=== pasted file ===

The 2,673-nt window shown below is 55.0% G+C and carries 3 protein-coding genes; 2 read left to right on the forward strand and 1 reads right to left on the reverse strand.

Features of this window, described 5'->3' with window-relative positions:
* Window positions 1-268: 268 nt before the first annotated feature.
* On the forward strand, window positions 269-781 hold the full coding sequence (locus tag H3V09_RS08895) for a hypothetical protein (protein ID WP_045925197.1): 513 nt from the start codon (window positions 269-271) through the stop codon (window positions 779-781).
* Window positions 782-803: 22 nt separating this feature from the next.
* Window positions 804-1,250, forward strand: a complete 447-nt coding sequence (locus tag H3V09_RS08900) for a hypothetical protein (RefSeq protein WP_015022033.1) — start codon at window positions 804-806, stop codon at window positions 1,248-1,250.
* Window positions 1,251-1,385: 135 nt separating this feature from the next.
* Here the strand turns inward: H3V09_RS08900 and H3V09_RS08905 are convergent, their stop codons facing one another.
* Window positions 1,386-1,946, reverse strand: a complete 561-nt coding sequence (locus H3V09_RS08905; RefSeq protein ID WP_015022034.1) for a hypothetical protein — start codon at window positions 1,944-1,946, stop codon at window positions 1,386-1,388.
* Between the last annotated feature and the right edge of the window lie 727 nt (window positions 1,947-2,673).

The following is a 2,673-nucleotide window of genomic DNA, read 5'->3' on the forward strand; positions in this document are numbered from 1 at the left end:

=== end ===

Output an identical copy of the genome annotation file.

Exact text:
The 2,673-nt window shown below is 55.0% G+C and carries 3 protein-coding genes; 2 read left to right on the forward strand and 1 reads right to left on the reverse strand.

Features of this window, described 5'->3' with window-relative positions:
* Window positions 1-268: 268 nt before the first annotated feature.
* On the forward strand, window positions 269-781 hold the full coding sequence (locus tag H3V09_RS08895) for a hypothetical protein (protein ID WP_045925197.1): 513 nt from the start codon (window positions 269-271) through the stop codon (window positions 779-781).
* Window positions 782-803: 22 nt separating this feature from the next.
* Window positions 804-1,250, forward strand: a complete 447-nt coding sequence (locus tag H3V09_RS08900) for a hypothetical protein (RefSeq protein WP_015022033.1) — start codon at window positions 804-806, stop codon at window positions 1,248-1,250.
* Window positions 1,251-1,385: 135 nt separating this feature from the next.
* Here the strand turns inward: H3V09_RS08900 and H3V09_RS08905 are convergent, their stop codons facing one another.
* Window positions 1,386-1,946, reverse strand: a complete 561-nt coding sequence (locus H3V09_RS08905; RefSeq protein ID WP_015022034.1) for a hypothetical protein — start codon at window positions 1,944-1,946, stop codon at window positions 1,386-1,388.
* Between the last annotated feature and the right edge of the window lie 727 nt (window positions 1,947-2,673).

The following is a 2,673-nucleotide window of genomic DNA, read 5'->3' on the forward strand; positions in this document are numbered from 1 at the left end: